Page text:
Helena’s Curt Chisholm had a feeling voters on Tuesday would approve the Helena jail levy, but not in his wildest dreams did he see it passing by the full 10 point margin it did.
"I was totally surprised. That's a significant margin. I think maybe we got the message out and got people informed about what this is all about."
Chisholm chairs the Citizens Advisory Council of Lewis and Clark County, which advises county officials on criminal justice issues.
What it's all about, according to those who supported Helena’s 15-year, $4 million annual operations levy, is jail overcrowding. Simply put, the Lewis and Clark County Detention Center is bursting at the seams. Mostly, Chisholm says, "Because the old method was just 'jail or bail'. A lot of people were given a bond to which they must post in order to get out couldn't afford it. So, in fact, a high percentage of these people were living the life of a pauper's prison environment. This is going to be a major step in the right direction, as far as I'm concerned."
Chisholm once directed the now-defunct Montana Department of Institutions, which dealt with correctional facilities.
Helena's jail levy is part and parcel of a jail expansion bond that passed last year. That bond expanded capacity at the local detention center by almost three times. But implementing that project was contingent on passage of this week's jail levy. It funds the 30 or so people who will staff the remodeled jail, as well as technology upgrades and several jail diversion and risk prevention programs.
Some local social justice advocates say more money should instead be poured into mental health treatment and community-based rehabilitation programs. They add there are already too many incarcerations.
"They have this Utopian view of the world, unfortunately," Chisholm says. "I agree with them. I agree with them completely, but there are some that are going to have to be detained awaiting trial. That's just the nature of the beast."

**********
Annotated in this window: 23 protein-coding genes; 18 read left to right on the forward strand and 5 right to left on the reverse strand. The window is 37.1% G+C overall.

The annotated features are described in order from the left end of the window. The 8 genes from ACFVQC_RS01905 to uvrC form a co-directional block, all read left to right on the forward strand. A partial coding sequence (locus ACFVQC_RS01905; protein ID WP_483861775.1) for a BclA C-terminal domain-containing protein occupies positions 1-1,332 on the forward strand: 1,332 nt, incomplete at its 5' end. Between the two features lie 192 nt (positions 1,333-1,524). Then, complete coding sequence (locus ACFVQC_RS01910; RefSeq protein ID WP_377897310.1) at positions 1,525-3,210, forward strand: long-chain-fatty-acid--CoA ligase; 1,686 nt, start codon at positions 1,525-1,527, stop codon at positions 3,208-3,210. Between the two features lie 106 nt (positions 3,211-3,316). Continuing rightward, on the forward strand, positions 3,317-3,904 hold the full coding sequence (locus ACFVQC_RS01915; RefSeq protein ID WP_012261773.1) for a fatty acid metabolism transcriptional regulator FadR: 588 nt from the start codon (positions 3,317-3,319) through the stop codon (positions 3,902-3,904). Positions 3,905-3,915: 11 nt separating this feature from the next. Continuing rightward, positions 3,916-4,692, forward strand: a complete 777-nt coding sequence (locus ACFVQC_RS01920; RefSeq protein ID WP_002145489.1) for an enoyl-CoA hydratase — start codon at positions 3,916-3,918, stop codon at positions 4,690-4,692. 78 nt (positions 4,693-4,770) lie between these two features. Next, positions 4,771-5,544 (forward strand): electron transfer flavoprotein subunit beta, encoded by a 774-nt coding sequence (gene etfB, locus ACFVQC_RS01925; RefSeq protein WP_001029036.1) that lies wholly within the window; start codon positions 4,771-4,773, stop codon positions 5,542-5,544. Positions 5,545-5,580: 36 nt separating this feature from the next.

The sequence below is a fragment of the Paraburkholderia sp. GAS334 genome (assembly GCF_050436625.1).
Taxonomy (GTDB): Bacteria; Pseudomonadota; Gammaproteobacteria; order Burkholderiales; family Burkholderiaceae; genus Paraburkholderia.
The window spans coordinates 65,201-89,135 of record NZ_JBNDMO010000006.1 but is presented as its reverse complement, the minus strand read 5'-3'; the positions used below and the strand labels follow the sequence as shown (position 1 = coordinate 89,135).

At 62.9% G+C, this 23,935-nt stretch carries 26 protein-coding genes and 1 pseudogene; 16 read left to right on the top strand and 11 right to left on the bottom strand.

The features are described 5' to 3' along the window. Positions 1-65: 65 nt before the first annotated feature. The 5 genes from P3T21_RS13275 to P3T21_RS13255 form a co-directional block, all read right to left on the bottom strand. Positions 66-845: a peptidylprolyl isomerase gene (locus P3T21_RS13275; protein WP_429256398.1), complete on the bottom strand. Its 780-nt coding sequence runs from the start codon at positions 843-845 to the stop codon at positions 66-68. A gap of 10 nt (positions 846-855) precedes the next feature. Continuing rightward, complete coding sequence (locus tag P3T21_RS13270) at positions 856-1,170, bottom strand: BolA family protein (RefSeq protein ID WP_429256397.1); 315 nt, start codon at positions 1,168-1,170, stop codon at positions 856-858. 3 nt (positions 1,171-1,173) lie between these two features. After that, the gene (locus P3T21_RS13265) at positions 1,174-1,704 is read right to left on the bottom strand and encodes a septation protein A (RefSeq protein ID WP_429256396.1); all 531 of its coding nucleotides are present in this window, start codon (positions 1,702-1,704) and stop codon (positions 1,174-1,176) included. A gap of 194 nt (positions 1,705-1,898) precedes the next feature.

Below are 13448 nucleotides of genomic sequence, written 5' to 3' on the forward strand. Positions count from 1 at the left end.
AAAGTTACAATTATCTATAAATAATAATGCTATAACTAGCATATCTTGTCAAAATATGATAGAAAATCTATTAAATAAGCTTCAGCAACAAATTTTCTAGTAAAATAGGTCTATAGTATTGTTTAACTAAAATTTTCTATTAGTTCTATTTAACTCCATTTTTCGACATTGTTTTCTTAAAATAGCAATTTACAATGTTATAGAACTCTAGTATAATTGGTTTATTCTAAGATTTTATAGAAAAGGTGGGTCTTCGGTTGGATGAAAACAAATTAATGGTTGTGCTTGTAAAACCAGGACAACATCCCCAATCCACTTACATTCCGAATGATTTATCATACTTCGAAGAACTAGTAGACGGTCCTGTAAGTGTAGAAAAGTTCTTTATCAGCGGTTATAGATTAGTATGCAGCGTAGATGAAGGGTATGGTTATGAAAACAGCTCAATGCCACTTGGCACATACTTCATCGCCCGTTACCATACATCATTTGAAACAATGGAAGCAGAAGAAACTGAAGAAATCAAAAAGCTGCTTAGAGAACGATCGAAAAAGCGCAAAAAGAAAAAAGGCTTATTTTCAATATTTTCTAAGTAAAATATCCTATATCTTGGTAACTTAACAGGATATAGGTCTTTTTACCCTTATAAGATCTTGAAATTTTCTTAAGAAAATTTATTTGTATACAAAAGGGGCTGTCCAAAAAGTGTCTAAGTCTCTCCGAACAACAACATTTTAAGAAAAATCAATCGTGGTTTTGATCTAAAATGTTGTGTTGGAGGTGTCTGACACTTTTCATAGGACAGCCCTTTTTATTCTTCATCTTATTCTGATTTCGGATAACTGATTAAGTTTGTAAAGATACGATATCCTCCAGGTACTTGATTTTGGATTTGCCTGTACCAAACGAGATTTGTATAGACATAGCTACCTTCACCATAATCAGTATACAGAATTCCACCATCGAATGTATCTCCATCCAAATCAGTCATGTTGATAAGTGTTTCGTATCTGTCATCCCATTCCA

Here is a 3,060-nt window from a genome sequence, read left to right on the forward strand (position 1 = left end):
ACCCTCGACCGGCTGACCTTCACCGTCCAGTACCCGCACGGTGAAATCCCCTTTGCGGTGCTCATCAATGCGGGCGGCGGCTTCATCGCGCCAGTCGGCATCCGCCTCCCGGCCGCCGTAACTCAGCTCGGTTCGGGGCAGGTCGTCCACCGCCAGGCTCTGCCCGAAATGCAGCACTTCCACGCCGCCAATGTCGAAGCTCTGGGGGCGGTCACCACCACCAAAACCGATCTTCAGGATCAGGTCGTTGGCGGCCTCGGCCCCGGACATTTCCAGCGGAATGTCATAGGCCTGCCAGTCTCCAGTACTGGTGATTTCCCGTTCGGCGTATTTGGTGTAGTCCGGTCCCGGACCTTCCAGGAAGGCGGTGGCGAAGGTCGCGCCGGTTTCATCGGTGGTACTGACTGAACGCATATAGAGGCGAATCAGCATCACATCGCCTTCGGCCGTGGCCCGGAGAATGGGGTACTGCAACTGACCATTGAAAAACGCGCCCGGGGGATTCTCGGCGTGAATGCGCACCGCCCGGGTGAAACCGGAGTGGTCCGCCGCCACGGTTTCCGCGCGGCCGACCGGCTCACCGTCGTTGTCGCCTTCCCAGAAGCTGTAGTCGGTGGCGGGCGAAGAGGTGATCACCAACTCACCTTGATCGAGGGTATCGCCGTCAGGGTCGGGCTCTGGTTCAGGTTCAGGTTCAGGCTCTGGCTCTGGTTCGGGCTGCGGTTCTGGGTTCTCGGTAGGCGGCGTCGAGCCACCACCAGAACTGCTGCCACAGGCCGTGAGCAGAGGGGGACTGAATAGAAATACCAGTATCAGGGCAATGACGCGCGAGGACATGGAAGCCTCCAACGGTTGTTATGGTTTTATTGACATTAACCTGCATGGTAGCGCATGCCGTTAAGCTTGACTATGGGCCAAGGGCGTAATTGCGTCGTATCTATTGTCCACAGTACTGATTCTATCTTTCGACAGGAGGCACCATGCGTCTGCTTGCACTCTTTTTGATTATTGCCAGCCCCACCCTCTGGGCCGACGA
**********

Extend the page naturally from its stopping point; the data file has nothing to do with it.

The local jail is currently designed to hold 54 inmates. It's now commonly holding about 80. The redesign will increase that capacity to about 160 prisoners.
To those who grumble about the levy jacking up their property taxes by over $42 annually on a home valued at $100,000, Chisholm says he feels your pain.
"I'm sensitive to that because I just got my property tax bill and it went up significantly."
But he quickly adds that these are costs that Helena residents are simply going to have to suck up.
"The county unfortunately let this problem drag on and on far too long. We simply have to address it. It would become much more expensive if we get a 'conditions of confinement' lawsuit and this gets in the hands of a federal judge who could take the county checkbook and just start writing checks to correct the problems in that jail."
Chisholm says he and his colleagues on the Citizens Advisory Council of Lewis and Clark County will continue to offer recommendations to local officials throughout the remodeling and expansion process. He also vows that every penny of this levy money will be spent appropriately and wisely.